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Health News Florida

High Levels Of E. Coli In Southwest Florida Waterways

David Williams (l) and Alex Massie (r) have no problem eating the fish they catch from W.P. Franklin Lock, despite recent high levels of E. coli.
David Williams (l) and Alex Massie (r) have no problem eating the fish they catch from W.P. Franklin Lock, despite recent high levels of E. coli.

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David Williams and Alex Massie sat side by side at W.P. Franklin Lock along the Caloosahatchee River, waiting for something to nibble at their fishing lines. They were catching fish to eat, despite high levels of fecal bacteria recently closing down a beach just a few yards from their fishing spot. 

Williams, of Alva, said he's been fishing along the Caloosahatchee for 65 years. He's lived off of the river. And he's not concerned about the high levels of E. Coli in the water. 

"It's just a happening thing," Williams said. "There's nothing you can do about it."

He said that he's never been sick a day in his life--no ailments that a little vinegar couldn't cure. 

An advisory sign on W.P. Franklin Lock's beach.
Credit Quincy J Walters / WGCU News
An advisory sign on W.P. Franklin Lock's beach.

Since meeting Williams at the W.P. Franklin Lock, there was some rain and the E. coli levels have lowered. The beach that had been closed nearby was reopened. 

But John Cassani, with the Calusa Waterkeeper, said he wouldn't be so hasty to eat what's swimming around in the river. 

"The E. coli can accumulate in the mucus on the coating of the fish in some cases," Cassani said. "I wouldn't take a chance with that, especially since these bacteria levels are elevated in other areas."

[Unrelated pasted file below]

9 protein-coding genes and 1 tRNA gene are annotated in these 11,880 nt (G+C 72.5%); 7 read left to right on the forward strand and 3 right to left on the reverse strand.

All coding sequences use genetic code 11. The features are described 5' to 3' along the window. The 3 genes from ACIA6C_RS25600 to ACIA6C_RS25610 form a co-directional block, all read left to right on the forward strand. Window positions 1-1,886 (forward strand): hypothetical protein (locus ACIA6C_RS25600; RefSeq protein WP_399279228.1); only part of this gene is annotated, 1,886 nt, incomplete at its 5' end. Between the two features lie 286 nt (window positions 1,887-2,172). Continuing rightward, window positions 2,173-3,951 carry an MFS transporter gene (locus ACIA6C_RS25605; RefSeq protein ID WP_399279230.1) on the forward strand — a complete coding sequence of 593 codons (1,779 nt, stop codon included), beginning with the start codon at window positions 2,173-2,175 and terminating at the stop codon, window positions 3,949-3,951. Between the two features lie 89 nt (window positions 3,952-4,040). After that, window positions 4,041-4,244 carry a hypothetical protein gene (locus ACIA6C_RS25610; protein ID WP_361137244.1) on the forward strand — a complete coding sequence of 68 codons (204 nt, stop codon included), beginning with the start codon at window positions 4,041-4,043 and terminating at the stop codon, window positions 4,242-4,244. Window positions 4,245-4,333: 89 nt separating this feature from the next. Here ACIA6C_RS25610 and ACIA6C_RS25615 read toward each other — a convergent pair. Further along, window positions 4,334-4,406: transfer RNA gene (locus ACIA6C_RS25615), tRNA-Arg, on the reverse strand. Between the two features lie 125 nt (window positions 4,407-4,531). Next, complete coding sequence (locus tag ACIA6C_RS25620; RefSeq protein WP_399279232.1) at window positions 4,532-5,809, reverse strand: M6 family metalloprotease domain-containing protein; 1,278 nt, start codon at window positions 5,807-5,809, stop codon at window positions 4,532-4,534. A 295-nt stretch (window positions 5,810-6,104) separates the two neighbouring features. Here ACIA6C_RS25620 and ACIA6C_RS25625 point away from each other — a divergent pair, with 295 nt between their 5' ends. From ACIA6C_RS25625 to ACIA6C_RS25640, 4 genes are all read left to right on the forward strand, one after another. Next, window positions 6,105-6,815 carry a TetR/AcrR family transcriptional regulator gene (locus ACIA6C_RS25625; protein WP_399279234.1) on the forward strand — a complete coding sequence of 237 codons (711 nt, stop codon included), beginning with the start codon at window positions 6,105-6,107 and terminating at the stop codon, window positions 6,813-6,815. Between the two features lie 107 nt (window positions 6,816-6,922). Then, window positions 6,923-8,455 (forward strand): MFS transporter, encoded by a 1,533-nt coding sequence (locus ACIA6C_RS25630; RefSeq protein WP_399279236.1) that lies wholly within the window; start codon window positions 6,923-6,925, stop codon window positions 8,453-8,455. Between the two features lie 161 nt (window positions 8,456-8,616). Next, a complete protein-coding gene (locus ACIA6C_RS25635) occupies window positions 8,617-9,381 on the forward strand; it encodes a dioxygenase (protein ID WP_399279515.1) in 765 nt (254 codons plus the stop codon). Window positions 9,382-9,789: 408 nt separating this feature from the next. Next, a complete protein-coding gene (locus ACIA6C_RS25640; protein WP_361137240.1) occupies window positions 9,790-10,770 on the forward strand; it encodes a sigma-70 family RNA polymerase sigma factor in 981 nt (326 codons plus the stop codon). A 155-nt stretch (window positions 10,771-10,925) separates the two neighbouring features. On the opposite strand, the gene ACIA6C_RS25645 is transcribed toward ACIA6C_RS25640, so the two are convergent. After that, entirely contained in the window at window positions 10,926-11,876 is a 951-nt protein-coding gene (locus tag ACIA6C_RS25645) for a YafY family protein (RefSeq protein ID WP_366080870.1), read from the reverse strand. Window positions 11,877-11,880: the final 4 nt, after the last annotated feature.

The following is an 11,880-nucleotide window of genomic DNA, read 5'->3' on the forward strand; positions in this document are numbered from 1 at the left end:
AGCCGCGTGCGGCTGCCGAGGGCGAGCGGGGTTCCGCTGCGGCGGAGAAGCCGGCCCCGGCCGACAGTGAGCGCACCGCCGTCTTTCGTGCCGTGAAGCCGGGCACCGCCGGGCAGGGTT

Those areas include Cape Coral's Bimini Basin and Yacht Club Beach. In Fort Myers, Billy's Creek is also experiencing unseasonably high levels of fecal bacteria. 

Cassani said people shouldn't have to be accustomed to having tainted water. 

"It's not normal," he said. "It is a significant public health risk."

The source of the E. Coli hasn't been determined yet. No one seems to know if it comes from humans or animals. 

But fisherman Williams has his own theories. 

"It's the runoff [water] and the pollution from it," he said. 

Alex Massie, Williams' fishing buddy, caught a blue crab. He said he wasn't going to eat it. But Massie intended to eat what was in his bucket. 

"Those are mullets," he said. "We're gonna filet them out and eat them." 

Like Williams, Massie isn't woried about the bacteria.

"I've been eating out of here for 20-something years," he said. 

While the coast is clear for W.P. Franklin Lock in the Caloosahatchee, the rainy season is approaching, a time when the waterways are more susceptible to this kind of contamination. 

Copyright 2020 WGCU. To see more, visit WGCU.

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